· Most popcorn from 800 years ago was tough and slender-stalked. The kernels themselves were quite resilient. Even today, winds sometimes blow desert sands from ancient burials, exposing kernels of popped corn that look fresh and white but are many centuries old.
· By the time Europeans began settling in the “New World,” popcorn and other corn types had spread to all Native American tribes in North and South America, except those in the extreme northern and southern areas of the continents. More than 700 types of popcorn were being grown, many extravagant poppers had been invented, and popcorn was worn in the hair and around the neck. There was even a widely consumed popcorn beer.
· When Columbus first arrived to the West Indies, the natives tried to sell popcorn to his crew.
· In 1519, Cortes got his first sight of popcorn when he invaded Mexico and came into contact with the Aztecs. Popcorn was an important food for the Aztec Indians, who also used popcorn as decoration for ceremonial headdresses, necklaces and ornaments on statues of their gods, including Tlaloc, the god of maize, rain and fertility.
· An early Spanish account of a ceremony honoring the Aztec gods who watched over fishermen reads: “They scattered before him parched corn, called momochitl, a kind of corn which bursts when parched and discloses its contents and makes itself look like a very white flower; they said these were hailstones given to the god of water.”
· Writing of Peruvian Indians in 1650, the Spaniard Cobo says, “They toast a certain kind of corn until it bursts. They call it pisancalla, and they use it as a confection.”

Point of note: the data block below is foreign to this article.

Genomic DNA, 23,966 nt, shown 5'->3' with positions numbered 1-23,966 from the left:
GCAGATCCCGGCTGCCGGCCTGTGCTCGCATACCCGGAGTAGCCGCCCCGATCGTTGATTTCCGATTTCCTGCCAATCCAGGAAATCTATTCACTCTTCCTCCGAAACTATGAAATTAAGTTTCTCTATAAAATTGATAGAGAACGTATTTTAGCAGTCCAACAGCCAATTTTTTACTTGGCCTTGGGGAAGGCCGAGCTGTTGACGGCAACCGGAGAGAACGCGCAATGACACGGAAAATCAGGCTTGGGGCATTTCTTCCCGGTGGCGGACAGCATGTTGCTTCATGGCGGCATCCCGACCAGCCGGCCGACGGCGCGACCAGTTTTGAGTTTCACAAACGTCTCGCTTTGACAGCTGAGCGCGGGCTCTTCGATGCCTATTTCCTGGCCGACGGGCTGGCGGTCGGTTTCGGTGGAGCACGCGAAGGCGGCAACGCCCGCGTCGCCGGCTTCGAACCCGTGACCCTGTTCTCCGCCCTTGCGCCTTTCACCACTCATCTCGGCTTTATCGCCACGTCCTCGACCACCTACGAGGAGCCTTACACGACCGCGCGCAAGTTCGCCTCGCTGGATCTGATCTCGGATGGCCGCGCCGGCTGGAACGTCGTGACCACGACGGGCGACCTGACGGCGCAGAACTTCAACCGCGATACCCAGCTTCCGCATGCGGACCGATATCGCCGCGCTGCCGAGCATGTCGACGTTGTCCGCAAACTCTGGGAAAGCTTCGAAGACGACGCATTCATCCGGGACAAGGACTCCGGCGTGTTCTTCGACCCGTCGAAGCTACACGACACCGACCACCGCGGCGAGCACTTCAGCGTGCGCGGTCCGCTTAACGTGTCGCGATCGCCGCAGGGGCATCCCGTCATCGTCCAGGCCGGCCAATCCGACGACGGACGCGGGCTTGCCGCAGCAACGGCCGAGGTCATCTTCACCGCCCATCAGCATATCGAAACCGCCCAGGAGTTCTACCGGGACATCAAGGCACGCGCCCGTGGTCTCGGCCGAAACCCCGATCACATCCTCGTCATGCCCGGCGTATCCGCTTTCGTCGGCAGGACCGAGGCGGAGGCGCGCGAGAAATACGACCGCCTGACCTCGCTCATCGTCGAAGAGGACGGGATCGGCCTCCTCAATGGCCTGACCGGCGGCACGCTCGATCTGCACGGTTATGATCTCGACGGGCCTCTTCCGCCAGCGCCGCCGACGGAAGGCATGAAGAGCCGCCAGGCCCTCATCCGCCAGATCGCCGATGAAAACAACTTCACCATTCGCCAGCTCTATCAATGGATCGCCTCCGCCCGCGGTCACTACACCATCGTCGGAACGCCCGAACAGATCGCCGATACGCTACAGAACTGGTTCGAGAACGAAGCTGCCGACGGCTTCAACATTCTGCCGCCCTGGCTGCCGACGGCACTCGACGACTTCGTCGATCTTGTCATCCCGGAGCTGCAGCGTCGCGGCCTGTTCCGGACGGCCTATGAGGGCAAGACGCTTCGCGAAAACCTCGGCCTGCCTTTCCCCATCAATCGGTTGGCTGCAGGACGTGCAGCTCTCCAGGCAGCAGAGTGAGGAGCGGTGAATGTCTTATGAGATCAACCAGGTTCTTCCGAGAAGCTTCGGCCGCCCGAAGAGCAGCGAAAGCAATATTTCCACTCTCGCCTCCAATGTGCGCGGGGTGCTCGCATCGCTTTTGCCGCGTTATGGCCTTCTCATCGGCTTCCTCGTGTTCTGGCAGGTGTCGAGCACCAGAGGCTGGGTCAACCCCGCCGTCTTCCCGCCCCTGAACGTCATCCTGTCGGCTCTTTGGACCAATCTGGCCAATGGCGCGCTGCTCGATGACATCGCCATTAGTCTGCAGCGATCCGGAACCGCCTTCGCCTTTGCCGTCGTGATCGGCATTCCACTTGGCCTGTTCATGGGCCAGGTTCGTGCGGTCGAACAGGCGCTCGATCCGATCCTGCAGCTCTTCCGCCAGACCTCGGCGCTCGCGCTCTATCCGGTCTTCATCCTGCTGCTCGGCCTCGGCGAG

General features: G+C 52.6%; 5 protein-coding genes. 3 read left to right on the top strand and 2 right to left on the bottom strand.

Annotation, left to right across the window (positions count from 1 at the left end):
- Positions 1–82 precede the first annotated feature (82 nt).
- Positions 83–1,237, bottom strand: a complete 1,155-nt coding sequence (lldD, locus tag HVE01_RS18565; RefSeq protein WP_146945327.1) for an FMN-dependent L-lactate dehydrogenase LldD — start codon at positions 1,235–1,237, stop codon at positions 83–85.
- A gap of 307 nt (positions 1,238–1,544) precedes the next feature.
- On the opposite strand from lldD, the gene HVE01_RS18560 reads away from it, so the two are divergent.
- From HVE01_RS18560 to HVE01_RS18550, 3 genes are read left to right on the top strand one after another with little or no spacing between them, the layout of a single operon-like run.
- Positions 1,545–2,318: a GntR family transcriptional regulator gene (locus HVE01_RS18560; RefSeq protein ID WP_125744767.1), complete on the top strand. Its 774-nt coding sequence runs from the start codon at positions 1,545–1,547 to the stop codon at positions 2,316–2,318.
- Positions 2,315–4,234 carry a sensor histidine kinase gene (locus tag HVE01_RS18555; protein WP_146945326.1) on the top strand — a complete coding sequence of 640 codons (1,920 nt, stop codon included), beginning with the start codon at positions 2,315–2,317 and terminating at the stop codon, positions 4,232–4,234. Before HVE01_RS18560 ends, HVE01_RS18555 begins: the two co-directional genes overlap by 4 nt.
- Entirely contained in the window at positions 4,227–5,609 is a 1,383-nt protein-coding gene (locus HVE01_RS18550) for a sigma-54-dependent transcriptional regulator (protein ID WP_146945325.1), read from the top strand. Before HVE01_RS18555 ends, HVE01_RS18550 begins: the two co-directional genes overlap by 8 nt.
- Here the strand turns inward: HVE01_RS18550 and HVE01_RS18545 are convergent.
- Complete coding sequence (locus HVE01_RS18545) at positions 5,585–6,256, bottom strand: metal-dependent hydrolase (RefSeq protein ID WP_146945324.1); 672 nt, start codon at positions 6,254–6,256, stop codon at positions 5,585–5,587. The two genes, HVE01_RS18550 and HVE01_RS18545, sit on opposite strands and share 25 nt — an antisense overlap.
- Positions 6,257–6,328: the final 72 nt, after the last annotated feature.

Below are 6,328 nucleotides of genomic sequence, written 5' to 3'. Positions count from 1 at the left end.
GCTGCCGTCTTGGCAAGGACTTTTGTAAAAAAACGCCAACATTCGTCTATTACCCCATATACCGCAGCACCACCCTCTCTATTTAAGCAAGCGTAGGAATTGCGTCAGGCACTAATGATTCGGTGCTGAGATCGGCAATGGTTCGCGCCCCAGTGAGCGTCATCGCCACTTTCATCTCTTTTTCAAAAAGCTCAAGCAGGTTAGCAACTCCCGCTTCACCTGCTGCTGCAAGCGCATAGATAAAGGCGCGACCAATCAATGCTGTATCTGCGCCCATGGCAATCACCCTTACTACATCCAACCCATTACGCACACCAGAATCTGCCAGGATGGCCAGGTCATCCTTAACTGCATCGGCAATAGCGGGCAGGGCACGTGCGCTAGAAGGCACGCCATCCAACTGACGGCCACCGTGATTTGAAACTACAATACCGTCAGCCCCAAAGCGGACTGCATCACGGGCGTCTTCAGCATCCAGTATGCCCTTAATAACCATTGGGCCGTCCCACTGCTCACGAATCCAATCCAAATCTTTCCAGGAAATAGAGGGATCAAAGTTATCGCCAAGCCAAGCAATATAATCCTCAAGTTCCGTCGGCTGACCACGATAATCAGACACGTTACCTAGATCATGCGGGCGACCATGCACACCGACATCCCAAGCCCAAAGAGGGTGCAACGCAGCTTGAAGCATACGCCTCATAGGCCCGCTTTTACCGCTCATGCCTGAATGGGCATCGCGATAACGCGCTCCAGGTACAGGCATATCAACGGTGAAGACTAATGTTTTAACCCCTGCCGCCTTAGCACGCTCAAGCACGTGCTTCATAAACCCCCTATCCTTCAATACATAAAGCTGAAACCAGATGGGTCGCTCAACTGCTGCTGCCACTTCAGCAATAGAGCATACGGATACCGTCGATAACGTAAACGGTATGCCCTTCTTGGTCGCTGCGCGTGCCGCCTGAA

· Early French explorers through the Great Lakes region (circa 1612) reported that the Iroquois popped popcorn in a pottery vessel with heated sand and used it to make popcorn soup, among other things.
· The English colonists were introduced to popcorn at the first Thanksgiving Feast at Plymouth, Massachusetts. Quadequina, brother of the Wampanoag chief Massasoit, brought a deerskin bag of popped corn to the celebration as a gift.
· Native Americans would bring popcorn “snacks” to meetings with the English colonists as a token of goodwill during peace negotiations.
· Colonial housewives served popcorn with sugar and cream for breakfast — the first “puffed” breakfast cereal eaten by Europeans. Some colonists popped corn using a cylinder of thin sheet-iron that revolved on an axle in front of the fireplace like a squirrel cage.
· Popcorn was very popular from the 1890s until the Great Depression. Street vendors used to follow crowds around, pushing steam or gas-powered poppers through fairs, parks and expositions.
· During the Depression, popcorn at 5 or 10 cents a bag was one of the few luxuries down-and-out families could afford. While other businesses failed, the popcorn business thrived. An Oklahoma banker who went broke when his bank failed bought a popcorn machine and started a business in a small store near a theater. After a couple years, his popcorn business made enough money to buy back three of the farms he’d lost.
· During World War II, sugar was sent overseas for U.S. troops, which meant there wasn’t much sugar left in the States to make candy. Thanks to this unusual situation, Americans ate three times as much popcorn as usual.
· Popcorn went into a slump during the early 1950s, when television became popular. Attendance at movie theaters dropped and, with it, popcorn consumption. When the public began eating popcorn at home, the new relationship between television and popcorn led to a resurge in popularity.
· Microwave popcorn — the very first use of microwave heating in the 1940s — has already accounted for $240 million in annual U.S. popcorn sales in the 1990s.
· Americans today consume 17.3 billion quarts of popped popcorn each year. The average American eats about 68 quarts.
Post time: Apr-06-2021